On February 23, 2018, NMFS published a proposed rule (83 FR 8037) that proposed (1) changing the regulations from requiring a shark fishery species and/or management group to close when landings have reached or are projected to reach 80 percent of the available overall, regional, and/or sub-regional quota, and instead allowing the fishery to remain open in such circumstances if the species and/or management group's landings are not projected to reach 100 percent before the end of the commercial fishing season, and (2) changing the minimum notice time between filing and the closure going into effect from five days to three. A 30-day public comment period closed on March 26, 2018. The comments received on the Draft EA and proposed rule, and our responses to those comments, are summarized below in the section labeled “Response to Comments.”Start Printed Page 31678

After reviewing the public comments and consulting with the HMS Advisory Panel, this final action allows a shark fishery to remain open after the fishery's landings have reached or are projected to reach 80 percent of the available overall, regional, and/or sub-regional quota, if the fishery's landings are not projected to reach 100 percent of the applicable quota before the end of the season. This final action also changes the minimum notice time between filing of the closure notice with the Office of the Federal Register and the closure going into effect from five days to four days, which is a change from the proposed rule based on public comment.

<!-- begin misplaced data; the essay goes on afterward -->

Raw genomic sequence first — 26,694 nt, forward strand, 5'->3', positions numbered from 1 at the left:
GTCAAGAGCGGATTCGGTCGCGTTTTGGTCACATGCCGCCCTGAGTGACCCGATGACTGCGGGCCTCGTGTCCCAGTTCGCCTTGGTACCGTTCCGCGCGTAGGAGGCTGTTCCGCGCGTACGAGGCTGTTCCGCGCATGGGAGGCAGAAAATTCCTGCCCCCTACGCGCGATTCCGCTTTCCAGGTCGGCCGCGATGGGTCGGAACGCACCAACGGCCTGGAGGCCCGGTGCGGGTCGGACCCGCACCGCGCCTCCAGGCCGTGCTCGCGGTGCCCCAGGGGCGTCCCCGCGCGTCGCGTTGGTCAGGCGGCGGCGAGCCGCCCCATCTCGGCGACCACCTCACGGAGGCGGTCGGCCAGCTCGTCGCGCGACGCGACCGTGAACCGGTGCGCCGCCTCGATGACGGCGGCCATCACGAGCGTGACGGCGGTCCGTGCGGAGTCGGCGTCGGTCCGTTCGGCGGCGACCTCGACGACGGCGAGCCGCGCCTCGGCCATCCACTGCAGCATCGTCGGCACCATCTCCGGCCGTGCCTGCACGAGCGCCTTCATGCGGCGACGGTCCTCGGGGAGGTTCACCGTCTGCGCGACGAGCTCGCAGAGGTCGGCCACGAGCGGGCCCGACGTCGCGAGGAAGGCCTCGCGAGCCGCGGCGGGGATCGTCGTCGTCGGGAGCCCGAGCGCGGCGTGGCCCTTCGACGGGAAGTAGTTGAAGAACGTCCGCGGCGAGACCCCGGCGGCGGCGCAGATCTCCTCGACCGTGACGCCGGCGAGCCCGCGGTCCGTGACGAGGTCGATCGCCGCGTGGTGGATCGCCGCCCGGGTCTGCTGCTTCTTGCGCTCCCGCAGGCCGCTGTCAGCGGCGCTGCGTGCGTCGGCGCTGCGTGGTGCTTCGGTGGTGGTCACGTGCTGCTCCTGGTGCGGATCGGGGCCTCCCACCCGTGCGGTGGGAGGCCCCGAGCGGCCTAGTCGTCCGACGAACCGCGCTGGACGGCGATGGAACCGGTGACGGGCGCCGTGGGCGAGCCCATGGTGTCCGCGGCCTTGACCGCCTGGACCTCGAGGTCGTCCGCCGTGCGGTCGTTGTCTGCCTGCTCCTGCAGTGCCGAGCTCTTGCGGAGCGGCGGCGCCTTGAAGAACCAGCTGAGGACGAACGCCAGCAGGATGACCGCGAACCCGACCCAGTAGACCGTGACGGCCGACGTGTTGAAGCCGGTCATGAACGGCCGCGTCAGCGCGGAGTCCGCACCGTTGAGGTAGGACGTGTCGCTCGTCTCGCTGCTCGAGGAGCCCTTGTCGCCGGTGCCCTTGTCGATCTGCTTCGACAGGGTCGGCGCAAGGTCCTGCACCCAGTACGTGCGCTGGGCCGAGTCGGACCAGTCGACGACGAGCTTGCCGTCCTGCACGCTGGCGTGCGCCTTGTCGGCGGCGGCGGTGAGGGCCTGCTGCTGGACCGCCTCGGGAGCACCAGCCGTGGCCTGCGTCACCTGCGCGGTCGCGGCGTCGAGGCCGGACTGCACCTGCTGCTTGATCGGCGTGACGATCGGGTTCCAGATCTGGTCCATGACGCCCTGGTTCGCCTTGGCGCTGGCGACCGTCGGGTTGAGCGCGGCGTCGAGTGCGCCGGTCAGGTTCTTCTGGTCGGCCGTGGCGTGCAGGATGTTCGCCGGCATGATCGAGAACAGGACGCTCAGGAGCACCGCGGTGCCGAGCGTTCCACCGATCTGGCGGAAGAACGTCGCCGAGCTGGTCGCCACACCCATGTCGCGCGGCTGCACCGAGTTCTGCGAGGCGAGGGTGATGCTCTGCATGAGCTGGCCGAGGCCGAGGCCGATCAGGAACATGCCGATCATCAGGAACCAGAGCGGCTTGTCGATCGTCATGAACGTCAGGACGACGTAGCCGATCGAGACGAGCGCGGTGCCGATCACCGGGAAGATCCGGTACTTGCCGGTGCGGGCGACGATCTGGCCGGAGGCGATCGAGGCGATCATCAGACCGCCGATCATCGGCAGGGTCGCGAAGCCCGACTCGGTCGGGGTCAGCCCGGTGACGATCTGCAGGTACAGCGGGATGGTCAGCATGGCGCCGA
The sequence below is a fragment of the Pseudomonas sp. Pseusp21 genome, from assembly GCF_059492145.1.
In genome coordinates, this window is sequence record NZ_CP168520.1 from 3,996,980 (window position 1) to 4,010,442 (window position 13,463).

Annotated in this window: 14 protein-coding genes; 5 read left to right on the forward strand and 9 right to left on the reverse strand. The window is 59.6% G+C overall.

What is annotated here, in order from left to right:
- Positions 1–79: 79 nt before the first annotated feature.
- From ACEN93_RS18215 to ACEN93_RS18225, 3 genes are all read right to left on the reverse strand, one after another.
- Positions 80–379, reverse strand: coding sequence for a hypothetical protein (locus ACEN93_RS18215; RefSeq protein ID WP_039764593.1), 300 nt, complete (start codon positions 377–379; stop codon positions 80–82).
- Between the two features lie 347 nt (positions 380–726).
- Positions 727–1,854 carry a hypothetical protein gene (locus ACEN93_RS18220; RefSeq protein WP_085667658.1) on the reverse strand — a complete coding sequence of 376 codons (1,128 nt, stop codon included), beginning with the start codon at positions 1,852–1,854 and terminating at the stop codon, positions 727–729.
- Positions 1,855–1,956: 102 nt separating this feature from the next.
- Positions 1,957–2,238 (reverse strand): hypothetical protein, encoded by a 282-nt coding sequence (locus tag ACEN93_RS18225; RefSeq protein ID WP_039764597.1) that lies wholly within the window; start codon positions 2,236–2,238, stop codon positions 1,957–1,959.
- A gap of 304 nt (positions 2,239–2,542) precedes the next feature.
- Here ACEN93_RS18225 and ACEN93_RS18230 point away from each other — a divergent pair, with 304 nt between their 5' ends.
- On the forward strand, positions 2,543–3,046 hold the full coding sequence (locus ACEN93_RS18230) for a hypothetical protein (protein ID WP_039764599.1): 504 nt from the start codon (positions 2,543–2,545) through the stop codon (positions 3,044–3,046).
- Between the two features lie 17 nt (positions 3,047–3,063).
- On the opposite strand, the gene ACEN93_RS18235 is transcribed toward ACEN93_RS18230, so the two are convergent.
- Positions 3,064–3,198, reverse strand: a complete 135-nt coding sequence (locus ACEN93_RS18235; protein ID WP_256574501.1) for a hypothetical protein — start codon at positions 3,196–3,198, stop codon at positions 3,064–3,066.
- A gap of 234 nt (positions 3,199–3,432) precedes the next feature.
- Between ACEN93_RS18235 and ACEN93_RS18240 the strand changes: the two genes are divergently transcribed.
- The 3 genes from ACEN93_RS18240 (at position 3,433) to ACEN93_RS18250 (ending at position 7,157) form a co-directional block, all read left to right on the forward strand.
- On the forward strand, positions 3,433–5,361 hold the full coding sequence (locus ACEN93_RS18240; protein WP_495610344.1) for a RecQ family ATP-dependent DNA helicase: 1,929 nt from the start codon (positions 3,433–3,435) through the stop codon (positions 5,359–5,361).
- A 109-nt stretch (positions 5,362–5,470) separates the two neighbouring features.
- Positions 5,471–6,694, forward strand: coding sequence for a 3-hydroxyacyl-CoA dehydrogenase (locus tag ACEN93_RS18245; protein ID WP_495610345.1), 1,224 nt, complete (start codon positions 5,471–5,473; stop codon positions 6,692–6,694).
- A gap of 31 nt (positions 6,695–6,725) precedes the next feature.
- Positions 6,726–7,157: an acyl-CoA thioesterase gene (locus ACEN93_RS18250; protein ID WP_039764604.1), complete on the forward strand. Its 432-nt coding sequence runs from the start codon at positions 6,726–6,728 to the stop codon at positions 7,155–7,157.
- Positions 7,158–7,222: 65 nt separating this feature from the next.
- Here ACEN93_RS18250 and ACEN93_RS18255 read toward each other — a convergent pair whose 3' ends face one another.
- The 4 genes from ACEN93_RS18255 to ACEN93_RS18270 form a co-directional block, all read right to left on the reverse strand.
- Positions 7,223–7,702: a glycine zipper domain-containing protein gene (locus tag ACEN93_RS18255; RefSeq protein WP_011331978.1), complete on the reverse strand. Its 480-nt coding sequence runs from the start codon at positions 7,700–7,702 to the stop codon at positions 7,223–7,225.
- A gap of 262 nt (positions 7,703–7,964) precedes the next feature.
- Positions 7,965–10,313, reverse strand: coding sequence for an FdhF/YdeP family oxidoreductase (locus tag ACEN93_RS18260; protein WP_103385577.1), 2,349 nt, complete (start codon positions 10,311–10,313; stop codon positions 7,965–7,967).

Response to Comments

During the 30-day public comment period, NMFS held one webinar and presented information about the proposed rule at the HMS Advisory Panel meeting. In addition to the nine verbal comments received at those meetings, NMFS also received 10 written comments regarding the proposed action from fishermen, states, environmental groups, academia, and other interested parties. All written comments can be found at http://www.regulations.gov/​ by searching for RIN 0648-BG97. All of the comments received are summarized below.

Section A: Comments on Closure Threshold and Closure Notice Alternatives

Comment 1: NMFS received a number of comments regarding the closure threshold alternatives. Some commenters supported preferred Alternative 1f, while other commenters suggested combining Alternative 1e, which would establish criteria to use for evaluation of a closure, with the preferred Alternative 1f. Other commenters wanted to increase the federal fishery closure threshold for the shark management groups from 80 percent to greater than 90 percent because they felt the current weekly electronic reporting requirements for dealers increased the timeliness and accuracy of dealer reporting (compared to reporting requirements that were in place when the 80-percent buffer was implemented) and would allow for a smaller buffer while still preventing overharvest of the quota. Lastly, one commenter preferred Alternative 1a, No Action.